Review: Germany: 2000 Years, Volumes I & II (Reinhardt)

Germany: 2000 Years, Volumes I & II.

I read the first volume of this history back in 1976, as part of my university studies when I was living in Germany. Because it lost nothing in the telling, I returned to the book on and off during the intervening years, and I was pleased to find a copy of the second volume when I began to research the Great War.

Reinhardt takes a revisionist line (as opposed to Fischer‘s unvarnished truth) in discussing Germany’s 1914 – 1918 war of conquest; notably, he omits any reference to Germany’s “Blank Checque” relationship with Austria-Hungary. He also takes the Kaiser’s manipulative remarks at face value, simply disregarding what is known about the emperor’s inflammatory marginalia on official documents, but ultimately he can’t prevent the facts about Germany’s war guilt from leaking out.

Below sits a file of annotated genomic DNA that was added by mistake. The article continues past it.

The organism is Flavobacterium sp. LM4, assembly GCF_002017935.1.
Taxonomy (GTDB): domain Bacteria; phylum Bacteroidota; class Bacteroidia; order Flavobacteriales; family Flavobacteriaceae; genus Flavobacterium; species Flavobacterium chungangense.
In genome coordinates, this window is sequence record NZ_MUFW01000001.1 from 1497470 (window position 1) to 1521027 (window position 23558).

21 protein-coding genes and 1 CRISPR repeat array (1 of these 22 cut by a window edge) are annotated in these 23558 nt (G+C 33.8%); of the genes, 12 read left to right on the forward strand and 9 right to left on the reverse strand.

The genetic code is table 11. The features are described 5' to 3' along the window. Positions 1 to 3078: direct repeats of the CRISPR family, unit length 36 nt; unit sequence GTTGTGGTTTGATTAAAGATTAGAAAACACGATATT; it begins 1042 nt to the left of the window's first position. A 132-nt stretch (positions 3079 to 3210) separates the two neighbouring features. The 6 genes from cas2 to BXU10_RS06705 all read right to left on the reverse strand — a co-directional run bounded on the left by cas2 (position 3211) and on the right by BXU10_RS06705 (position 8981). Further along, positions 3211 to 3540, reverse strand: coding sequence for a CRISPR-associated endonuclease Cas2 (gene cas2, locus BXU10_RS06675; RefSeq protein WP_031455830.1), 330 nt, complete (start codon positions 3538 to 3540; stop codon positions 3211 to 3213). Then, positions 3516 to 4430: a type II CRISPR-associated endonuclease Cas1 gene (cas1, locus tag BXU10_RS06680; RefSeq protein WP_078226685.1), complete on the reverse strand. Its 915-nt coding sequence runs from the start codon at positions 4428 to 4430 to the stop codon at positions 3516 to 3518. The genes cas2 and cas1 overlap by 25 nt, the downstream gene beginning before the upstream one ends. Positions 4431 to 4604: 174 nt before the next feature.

The two books comprise a continuous whole, covering Germanic cultural and political history since antiquity. Read Volume I to get an understanding of how everything that’s known to have gone before laid the deepest foundations of the philosophy that led to the Great War. Read only Part VI in Volume II if all you want is the prelude to the the First World War, and its immediate aftermath.

The first volume contains a table of contents for the second, and the second volume contains the bibliography and index for the set.

Recommended, with a grain of salt.

 

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